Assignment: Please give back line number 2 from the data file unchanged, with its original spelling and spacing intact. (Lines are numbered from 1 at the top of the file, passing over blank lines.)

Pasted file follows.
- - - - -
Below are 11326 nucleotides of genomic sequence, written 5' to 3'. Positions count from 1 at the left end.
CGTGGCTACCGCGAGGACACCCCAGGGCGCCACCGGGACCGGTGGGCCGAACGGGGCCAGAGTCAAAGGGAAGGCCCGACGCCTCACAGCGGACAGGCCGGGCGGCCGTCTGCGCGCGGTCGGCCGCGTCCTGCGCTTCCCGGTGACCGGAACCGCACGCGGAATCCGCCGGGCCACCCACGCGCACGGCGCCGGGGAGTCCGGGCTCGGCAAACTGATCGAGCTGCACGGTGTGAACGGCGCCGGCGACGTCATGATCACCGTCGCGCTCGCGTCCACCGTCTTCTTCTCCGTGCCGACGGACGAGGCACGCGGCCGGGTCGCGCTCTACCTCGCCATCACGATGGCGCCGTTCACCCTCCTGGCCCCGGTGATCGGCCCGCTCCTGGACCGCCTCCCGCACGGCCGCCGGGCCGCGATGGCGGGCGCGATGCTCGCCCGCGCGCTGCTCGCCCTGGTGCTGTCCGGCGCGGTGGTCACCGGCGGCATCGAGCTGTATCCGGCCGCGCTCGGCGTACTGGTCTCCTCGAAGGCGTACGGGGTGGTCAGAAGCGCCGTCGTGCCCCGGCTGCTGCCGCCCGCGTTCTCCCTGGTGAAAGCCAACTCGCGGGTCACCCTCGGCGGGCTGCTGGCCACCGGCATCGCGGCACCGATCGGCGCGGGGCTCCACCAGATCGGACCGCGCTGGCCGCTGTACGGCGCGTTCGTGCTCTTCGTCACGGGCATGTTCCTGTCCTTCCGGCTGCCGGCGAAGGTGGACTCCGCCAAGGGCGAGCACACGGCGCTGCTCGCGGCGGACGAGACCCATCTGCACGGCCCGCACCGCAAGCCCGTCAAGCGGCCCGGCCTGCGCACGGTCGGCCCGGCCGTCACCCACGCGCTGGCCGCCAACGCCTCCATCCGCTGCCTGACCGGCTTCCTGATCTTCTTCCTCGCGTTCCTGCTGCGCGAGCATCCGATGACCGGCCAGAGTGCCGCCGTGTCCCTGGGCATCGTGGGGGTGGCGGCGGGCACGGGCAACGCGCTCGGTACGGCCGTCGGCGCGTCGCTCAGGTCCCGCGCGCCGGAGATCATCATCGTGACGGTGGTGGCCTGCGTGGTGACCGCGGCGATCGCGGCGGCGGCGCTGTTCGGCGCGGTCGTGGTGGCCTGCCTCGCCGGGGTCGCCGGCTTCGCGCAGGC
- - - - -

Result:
CGTGGCTACCGCGAGGACACCCCAGGGCGCCACCGGGACCGGTGGGCCGAACGGGGCCAGAGTCAAAGGGAAGGCCCGACGCCTCACAGCGGACAGGCCGGGCGGCCGTCTGCGCGCGGTCGGCCGCGTCCTGCGCTTCCCGGTGACCGGAACCGCACGCGGAATCCGCCGGGCCACCCACGCGCACGGCGCCGGGGAGTCCGGGCTCGGCAAACTGATCGAGCTGCACGGTGTGAACGGCGCCGGCGACGTCATGATCACCGTCGCGCTCGCGTCCACCGTCTTCTTCTCCGTGCCGACGGACGAGGCACGCGGCCGGGTCGCGCTCTACCTCGCCATCACGATGGCGCCGTTCACCCTCCTGGCCCCGGTGATCGGCCCGCTCCTGGACCGCCTCCCGCACGGCCGCCGGGCCGCGATGGCGGGCGCGATGCTCGCCCGCGCGCTGCTCGCCCTGGTGCTGTCCGGCGCGGTGGTCACCGGCGGCATCGAGCTGTATCCGGCCGCGCTCGGCGTACTGGTCTCCTCGAAGGCGTACGGGGTGGTCAGAAGCGCCGTCGTGCCCCGGCTGCTGCCGCCCGCGTTCTCCCTGGTGAAAGCCAACTCGCGGGTCACCCTCGGCGGGCTGCTGGCCACCGGCATCGCGGCACCGATCGGCGCGGGGCTCCACCAGATCGGACCGCGCTGGCCGCTGTACGGCGCGTTCGTGCTCTTCGTCACGGGCATGTTCCTGTCCTTCCGGCTGCCGGCGAAGGTGGACTCCGCCAAGGGCGAGCACACGGCGCTGCTCGCGGCGGACGAGACCCATCTGCACGGCCCGCACCGCAAGCCCGTCAAGCGGCCCGGCCTGCGCACGGTCGGCCCGGCCGTCACCCACGCGCTGGCCGCCAACGCCTCCATCCGCTGCCTGACCGGCTTCCTGATCTTCTTCCTCGCGTTCCTGCTGCGCGAGCATCCGATGACCGGCCAGAGTGCCGCCGTGTCCCTGGGCATCGTGGGGGTGGCGGCGGGCACGGGCAACGCGCTCGGTACGGCCGTCGGCGCGTCGCTCAGGTCCCGCGCGCCGGAGATCATCATCGTGACGGTGGTGGCCTGCGTGGTGACCGCGGCGATCGCGGCGGCGGCGCTGTTCGGCGCGGTCGTGGTGGCCTGCCTCGCCGGGGTCGCCGGCTTCGCGCAGGC